Baby Driver (2017)
Release Date: June 28th, 2017 MPAA Rating: R
Director: Edgar Wright Actors: Ansel Elgort, Lily James, Kevin Spacey, Jon Hamm, Eiza Gonzalez, Jon Bernthal, Jamie Foxx
erhaps it is harsh to call the rhythm-infused action of “Baby Driver” a gimmick, but the oftentimes catchy beats that permeate Edgar Wright’s latest effort function almost exclusively as such. The tunes intensify, complement, and even influence the movie’s every movement, down to the dialogue, pacing, and background scenery. And it’s actually quite exhilarating – for the first half-hour. Then, the booming soundtrack begins to interfere with the storytelling rather than enhance it. Musical cues that drive the editing and song lyrics, which in turn narrate the peril, never top the cleverness witnessed in the film’s first act – and have mostly vanished long before the climax. By the time the adventure ends, it becomes apparent that if one were to peel back the glossy coating of music, “Baby Driver” is little more than the standard tale of an unlikely lawbreaker trying to escape his life of crime. Performances by notable actors Jamie Foxx, Kevin Spacey, and Jon Hamm may step slightly outside of typical roles, but they never break the mold for characters of the genre. Even the much-needed humor present in the initial segments languishes before the major predicaments surface, leaving the audience with a snazzy-sounding experiment that fails to maintain the excitement promised by the opening moments.
After car thief “Baby” (Ansel Elgort) inadvertently steals from current crime-lord and eventual father-figure “Doc” (Kevin Spacey), the youth is forced into paying the kingpin back by being a getaway driver for a string of bank robberies. As Baby prepares for the last job required to square his debt – a heist helmed by unhinged gangster “Bats” (Jamie Foxx) – he sees freedom looming near. When he meets spunky waitress Debora (Lily James), whose obsession with music and the open road mirrors his own, Baby quickly falls in love, determining to end his criminal activities for her sake. But leaving his unsavory associates behind is easer said than done; when Doc once again strong-arms the youngster into participating in a new holdup, this time with Bats and the equally deranged lovers Buddy (Jon Hamm) and Darling (Eiza Gonzalez), Baby must concoct an elaborate getaway plan just for himself.
The selling point for “Baby Driver” is the music, which is mixed into the story with intent, rhythmic editing, and obvious ceaselessness. But the problem is that it comes off too often as a subterfuge rather than as an intrinsic part of the plot. Like a music video that goes on for too long, or a musical that never quite commits to full-on song-and-dance numbers, the action is coordinated with the soundtrack to the extent that it sounds purposeful. But the execution is all off (it never reaches the perfection of sound and movement like a regular musical or even the quirkiness of something like “Delicatessen”); if the music was removed, the story could still exist. In fact, when the music does stop, the character interactions actually improve (such as in sequences purely for anticipation, including an unscheduled gas station stop and a gun buy).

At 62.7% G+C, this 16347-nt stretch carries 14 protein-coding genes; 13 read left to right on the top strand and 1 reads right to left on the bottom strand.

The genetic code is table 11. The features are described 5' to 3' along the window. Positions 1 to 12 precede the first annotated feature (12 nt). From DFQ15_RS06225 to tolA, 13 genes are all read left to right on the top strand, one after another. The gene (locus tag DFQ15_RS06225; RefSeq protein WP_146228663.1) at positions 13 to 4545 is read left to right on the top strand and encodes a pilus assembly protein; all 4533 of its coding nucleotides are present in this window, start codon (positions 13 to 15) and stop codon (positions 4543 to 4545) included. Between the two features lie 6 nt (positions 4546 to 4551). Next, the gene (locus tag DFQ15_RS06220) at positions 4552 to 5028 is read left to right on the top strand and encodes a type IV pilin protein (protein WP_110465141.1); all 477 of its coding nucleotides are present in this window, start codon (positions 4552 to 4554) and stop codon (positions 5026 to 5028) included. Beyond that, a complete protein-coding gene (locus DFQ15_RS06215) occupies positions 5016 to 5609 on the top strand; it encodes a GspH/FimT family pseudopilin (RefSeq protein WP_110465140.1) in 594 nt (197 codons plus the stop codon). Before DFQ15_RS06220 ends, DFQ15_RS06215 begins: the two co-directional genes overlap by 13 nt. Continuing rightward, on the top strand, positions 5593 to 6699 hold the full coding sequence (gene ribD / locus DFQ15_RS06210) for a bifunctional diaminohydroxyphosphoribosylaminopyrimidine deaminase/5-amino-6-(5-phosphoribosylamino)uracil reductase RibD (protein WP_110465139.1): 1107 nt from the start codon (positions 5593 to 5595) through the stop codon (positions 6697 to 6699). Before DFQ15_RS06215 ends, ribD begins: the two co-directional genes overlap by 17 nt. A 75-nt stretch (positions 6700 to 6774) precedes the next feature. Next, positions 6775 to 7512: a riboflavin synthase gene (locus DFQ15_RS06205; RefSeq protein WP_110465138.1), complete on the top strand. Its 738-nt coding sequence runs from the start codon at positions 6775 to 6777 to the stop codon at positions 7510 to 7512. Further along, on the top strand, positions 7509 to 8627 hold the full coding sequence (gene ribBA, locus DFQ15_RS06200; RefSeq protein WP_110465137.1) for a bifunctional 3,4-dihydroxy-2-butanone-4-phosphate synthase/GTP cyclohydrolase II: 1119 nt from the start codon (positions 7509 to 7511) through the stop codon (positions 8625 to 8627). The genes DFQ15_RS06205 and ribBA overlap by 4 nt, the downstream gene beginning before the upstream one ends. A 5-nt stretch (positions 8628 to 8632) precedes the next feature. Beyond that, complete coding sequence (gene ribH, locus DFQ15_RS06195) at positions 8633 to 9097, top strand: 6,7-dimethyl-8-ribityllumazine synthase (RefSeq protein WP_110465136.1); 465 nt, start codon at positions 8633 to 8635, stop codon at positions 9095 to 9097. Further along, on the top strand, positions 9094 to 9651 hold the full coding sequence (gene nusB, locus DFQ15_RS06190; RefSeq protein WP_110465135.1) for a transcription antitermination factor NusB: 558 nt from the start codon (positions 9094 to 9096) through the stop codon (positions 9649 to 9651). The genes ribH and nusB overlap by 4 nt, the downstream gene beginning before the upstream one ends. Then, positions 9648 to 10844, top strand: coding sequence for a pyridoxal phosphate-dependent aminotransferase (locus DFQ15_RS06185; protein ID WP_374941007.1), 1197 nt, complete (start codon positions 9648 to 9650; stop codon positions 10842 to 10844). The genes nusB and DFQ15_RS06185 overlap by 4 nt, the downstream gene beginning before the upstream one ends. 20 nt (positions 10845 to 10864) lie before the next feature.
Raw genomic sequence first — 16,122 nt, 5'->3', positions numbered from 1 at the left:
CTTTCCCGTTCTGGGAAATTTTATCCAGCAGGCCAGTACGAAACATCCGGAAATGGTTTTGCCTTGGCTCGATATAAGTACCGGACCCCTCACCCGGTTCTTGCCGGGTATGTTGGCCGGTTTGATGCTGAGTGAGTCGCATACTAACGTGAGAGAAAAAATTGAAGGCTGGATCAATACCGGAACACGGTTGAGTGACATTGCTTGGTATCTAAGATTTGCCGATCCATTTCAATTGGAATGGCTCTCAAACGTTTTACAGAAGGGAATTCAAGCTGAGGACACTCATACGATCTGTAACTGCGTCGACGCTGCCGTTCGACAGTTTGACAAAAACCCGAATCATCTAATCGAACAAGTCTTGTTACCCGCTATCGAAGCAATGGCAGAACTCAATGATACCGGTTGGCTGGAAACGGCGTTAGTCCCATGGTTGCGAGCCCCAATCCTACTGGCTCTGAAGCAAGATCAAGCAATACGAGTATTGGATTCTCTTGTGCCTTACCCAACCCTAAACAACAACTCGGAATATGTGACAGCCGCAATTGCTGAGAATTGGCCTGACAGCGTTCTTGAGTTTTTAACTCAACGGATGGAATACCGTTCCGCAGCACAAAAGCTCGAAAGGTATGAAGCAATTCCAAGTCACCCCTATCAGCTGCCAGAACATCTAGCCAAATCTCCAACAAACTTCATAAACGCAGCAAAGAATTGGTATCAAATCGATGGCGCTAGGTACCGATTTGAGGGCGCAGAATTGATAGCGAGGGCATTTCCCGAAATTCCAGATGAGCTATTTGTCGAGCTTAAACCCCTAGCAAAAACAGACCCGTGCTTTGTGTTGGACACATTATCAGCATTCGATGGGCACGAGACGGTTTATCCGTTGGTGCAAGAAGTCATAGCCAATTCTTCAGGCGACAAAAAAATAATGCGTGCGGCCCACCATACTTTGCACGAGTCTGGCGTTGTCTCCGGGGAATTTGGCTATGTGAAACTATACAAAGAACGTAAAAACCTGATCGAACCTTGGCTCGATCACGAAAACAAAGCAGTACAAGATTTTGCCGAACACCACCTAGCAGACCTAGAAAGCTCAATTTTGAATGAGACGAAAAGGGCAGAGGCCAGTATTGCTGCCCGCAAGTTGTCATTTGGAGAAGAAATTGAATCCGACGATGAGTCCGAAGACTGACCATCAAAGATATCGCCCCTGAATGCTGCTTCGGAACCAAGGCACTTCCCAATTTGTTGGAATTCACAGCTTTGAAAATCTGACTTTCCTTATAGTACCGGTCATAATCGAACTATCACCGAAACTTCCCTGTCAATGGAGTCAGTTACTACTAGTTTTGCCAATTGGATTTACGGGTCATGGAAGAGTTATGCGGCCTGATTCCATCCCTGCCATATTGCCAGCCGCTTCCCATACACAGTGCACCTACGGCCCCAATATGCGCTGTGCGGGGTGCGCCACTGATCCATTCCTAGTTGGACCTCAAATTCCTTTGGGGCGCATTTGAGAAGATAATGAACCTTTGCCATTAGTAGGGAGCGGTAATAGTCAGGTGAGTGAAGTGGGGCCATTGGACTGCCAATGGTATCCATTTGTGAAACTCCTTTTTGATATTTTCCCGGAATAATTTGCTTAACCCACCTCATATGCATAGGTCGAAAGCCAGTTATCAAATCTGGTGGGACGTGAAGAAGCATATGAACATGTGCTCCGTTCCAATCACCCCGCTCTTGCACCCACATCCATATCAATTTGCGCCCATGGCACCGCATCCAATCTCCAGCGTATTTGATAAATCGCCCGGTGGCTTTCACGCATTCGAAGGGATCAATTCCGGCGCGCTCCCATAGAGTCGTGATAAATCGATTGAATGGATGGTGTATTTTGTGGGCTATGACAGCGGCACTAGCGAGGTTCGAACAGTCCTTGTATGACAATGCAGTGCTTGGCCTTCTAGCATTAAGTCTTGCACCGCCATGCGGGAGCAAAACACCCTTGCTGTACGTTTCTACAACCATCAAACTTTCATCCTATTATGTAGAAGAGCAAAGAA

For the sake of flamboyantly, showily matching the beats of rock, Baby is a terrible getaway driver. He would have been far more effective if he didn’t perform such attention-grabbing daredevilry, or if he attempted not to engage in vehicular shootouts and stunt-filled wrecks. Some of these chase scenes are moderately amusing, however, but they’re overshadowed by slower, filler sequences of mundane activities that tie into the high-energy world of Baby’s addiction to music (scenes better suited for a real musical). Unfortunately, he’s obsessed to a degree of annoyance.
Along the lines of “The Transporter” melded with “American Graffiti,” “Baby Driver” sports a world of authority-evading adventure narrated by appropriate aural tempos. But it tries very hard to make this seem fitting. Problematically, the premise is too bland to easily hide behind a perpetual soundtrack. Getting pulled back into a life of crime, a love-at-first-sight teen romance addled by participants with no believable motivations, a hero who never acts tough, an obstacle-course finale for the sake of upbeat musical accompaniment, and oodles of ludicrous coincidences (which always seem to arrive at the last second to thwart easy murders, such as drawn-out stalling and talking while waving a firearm, or a cop strolling by at just the right time) are signs of lazy writing, not innovative moviemaking.
“You don’t belong in this world.” That sentiment is reiterated regularly, but it’s too true for its own good. None of the characters are authentic in this gun-blazing, high-stakes heist film setting. Baby isn’t formidable enough to have survived for so long; Bats likes to procrastinate instead of simply killing his opposition, but only when it comes to main characters; Darling doesn’t look as if she could physically hoist two machine guns simultaneously; Debora’s life isn’t pathetic or tragic enough to abandon everything for a complete stranger; and Doc talks big but doesn’t even have a bodyguard. Perhaps worst of all, however, is the conclusion, which wants to allow for audience satisfaction but doesn’t have the nerve to incorporate real redemption. So much about “Baby Driver” is utterly unconvincing – just like its title character, who can’t assemble a sandwich without flailing about to the rhythm of a choice song on his iPod, yet he can read lips to a ridiculously accurate degree, even when not looking at a person’s lips.
– The Massie Twins